3) If you're not happy, change things. If you don't change things, then of course you won't get happier, and if you can't change things, see #1.
4) Flying too low is just as risky as flying too high. Icarus' dad made him some wings, and told him not to fly too close to the sun. Icarus flew too high, the wax melted, and he fell to his death. Hardly anyone mentions that Icarus was also warned about flying too low. Flying too low was just as dangerous as flying too high, because seawater would ruin the lift in his wings. Metaphor over. Flying higher is better than flying lower.
5) Say yes to the things that scare you. The riskiest route we can take is to play it safe. If anything makes you anxious, it probably means it's something you should face. Nervous? Shy? Introverted? Good. Crush your nerves by going on live TV and you'll laugh at your anxiety once it's done. Or something else scary. You can only grow as a person, and you can only broaden your comfort zone, if you seek out and embrace risk and discomfort.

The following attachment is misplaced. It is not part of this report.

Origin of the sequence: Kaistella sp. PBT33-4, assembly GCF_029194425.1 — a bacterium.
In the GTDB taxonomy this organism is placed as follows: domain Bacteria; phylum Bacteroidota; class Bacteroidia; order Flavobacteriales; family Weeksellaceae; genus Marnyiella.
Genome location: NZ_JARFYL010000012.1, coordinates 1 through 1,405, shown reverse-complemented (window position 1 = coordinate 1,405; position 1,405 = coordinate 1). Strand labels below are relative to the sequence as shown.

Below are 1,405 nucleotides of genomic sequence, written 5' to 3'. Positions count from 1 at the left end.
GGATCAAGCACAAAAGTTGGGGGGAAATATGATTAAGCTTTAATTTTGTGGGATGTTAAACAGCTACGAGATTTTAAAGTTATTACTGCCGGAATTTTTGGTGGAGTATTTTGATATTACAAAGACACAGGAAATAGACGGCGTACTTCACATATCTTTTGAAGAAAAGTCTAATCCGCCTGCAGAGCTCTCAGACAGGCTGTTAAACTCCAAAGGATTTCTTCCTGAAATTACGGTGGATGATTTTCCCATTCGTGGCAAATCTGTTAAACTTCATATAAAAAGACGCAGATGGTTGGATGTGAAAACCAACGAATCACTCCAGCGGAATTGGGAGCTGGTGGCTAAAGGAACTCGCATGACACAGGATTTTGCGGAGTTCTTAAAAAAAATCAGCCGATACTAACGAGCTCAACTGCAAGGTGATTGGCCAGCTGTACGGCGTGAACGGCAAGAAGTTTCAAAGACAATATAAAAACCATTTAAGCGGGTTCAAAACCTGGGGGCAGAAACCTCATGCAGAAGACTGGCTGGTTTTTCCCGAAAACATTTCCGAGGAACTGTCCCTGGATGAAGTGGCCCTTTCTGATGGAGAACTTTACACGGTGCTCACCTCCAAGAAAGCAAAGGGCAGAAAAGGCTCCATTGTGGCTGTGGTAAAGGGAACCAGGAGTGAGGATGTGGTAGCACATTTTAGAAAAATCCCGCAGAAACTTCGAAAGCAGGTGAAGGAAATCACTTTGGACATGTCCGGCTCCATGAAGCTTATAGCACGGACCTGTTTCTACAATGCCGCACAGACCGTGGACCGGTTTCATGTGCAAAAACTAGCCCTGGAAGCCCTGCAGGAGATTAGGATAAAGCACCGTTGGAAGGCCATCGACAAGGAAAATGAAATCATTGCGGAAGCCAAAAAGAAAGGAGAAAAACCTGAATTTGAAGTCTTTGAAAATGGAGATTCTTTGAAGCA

6) Say no too. Say no when you can't bring value. Be aggressively selective. Many loss leaders are all loss, no lead. Make sure there's batteries in your BS alarm.
7) Make new stuff, and make it personal. Doing something creative, making something, building something is the easiest way out of a rut. When something flops, work on something new. Maybe next time it will work. And when something goes well, ignore the hype and avoid the ego by consistently making something new. The best way to get your ideal gig is to set yourself a dream brief again and again. Publish, publish and publish your personal work until a decision-maker notices.